Step 3: Defining Your Ideal Client

Who is your ideal client? Who do you love to work with?
Do you have an idea that you’re supposed to help everybody? You may want to help everybody yet if you’ve been trying to it may be one of the reasons why you’re currently not seeing as many clients as you could be. You see, you’re not meant to work with everybody, you’re meant to work with the clients who are right for you. You know, the ones who take responsibility for their part in their own process and don’t present themselves with the expectation that you can ‘fix’ them, who pay attention to and act on your recommendations regarding self-care between sessions to get the best results from their treatment, who you feel inspired and energised about working with, that you look forward to seeing, who respect you and your time, don’t cancel at the last minute, value and appreciate what you do for them and don’t complain about your fees.

You may also decide you would prefer to work with people of a certain age, gender, or who have health challenge similar to one you’ve overcome. You may decide you only want to work with children.

You may realise that you’re just uncomfortable working with people who have a particular health issue and would prefer to refer them to someone else who’d just love to work with them. It is important to clarify for yourself who your ideal client is because when you do so everyone benefits.

When you made the choice to become a holistic practitioner wasn’t it a factor that something inside you knew you could make a positive difference in the lives of others? Are you feeling frustrated at the moment because you don’t see that happening? Defining your ideal client is part of the path to creating a fulfilling, rewarding, and yes, profitable practice.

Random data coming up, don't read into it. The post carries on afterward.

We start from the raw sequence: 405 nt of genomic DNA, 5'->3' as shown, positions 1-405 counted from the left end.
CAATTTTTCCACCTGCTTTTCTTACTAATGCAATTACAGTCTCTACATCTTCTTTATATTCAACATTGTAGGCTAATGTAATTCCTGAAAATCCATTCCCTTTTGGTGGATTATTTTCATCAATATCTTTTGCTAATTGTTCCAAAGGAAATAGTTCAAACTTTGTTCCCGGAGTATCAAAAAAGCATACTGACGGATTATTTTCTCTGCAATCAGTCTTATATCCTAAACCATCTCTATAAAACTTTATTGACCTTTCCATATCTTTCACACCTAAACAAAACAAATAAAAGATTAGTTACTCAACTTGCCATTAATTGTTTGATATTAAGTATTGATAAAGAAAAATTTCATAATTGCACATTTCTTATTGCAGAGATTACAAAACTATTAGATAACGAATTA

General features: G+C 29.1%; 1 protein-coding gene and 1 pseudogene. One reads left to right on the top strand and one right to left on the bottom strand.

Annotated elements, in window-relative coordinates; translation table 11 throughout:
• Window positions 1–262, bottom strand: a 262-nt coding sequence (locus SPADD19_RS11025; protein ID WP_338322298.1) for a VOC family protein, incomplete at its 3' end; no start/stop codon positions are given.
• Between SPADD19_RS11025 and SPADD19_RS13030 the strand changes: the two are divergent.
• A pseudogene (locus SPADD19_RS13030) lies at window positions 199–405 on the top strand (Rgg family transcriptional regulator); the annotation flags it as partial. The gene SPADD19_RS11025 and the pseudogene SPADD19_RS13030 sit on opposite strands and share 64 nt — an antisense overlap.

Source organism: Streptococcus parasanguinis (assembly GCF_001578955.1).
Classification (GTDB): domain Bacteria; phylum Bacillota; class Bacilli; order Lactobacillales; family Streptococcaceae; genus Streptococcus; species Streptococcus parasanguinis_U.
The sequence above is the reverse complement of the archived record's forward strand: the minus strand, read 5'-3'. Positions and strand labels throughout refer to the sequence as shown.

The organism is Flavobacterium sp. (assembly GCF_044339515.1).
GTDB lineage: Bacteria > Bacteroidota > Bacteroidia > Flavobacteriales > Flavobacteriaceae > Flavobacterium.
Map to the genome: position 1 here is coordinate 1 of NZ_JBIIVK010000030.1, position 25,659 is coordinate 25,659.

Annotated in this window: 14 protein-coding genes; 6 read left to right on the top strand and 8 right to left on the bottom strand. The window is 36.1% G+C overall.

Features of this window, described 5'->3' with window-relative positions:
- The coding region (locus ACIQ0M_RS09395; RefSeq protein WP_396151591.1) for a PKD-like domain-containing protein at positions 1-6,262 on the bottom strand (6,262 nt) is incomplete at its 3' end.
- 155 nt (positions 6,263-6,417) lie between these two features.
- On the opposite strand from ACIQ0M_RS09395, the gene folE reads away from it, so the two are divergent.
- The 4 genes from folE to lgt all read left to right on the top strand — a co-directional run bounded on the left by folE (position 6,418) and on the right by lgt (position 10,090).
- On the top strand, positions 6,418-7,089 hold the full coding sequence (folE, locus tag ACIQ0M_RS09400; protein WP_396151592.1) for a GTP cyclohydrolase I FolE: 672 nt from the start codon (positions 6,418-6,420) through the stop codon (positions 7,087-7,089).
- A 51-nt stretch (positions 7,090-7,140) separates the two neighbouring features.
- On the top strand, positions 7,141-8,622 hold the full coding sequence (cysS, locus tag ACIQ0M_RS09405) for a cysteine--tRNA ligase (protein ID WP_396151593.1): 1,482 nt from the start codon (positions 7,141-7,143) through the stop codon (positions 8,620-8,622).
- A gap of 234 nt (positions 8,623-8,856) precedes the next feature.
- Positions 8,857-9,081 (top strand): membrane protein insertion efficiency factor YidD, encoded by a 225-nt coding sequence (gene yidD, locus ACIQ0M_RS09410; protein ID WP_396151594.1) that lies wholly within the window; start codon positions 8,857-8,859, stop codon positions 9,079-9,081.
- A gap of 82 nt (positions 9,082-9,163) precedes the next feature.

Who would you prefer not to work with?
Could it perhaps be those clients who you don’t feel enthused about seeing, who leave you feeling drained after working with them and who do the opposite of all the above? You may find it difficult to acknowledge that there may be people you’d prefer not to work with, but again, you’re meant to work with the clients you’re meant to work with and it can free up a lot of energy to honestly admit that’s not everyone. It’s difficult to attract new clients or do your best work if you’re not feeling inspired about what you do. If you and some of your present clients are not a fit for one another it can affect the growth of your practice and leave you feeling uninspired, unfulfilled and perhaps even questioning whether you’re on track with your life.

If you’ve been in practice for a while it’s good to take an in depth look at your client list at intervals and re-evaluate whether the clients on it should remain there, or if, in the interests of both of you, you gently and compassionately suggest that another practitioner may be a better fit for them. When you have the courage and the willingness to let go of those that aren’t ideal for you it leaves room for those who are to come in. It’s also a statement of intent whereby you declare to yourself that you aspire to excellence, to doing the best work you can. That will always be with those you resonate with. If you’re just starting in your practice you can save yourself much heartache later by defining your ideal client at the beginning and start as you mean to go on.

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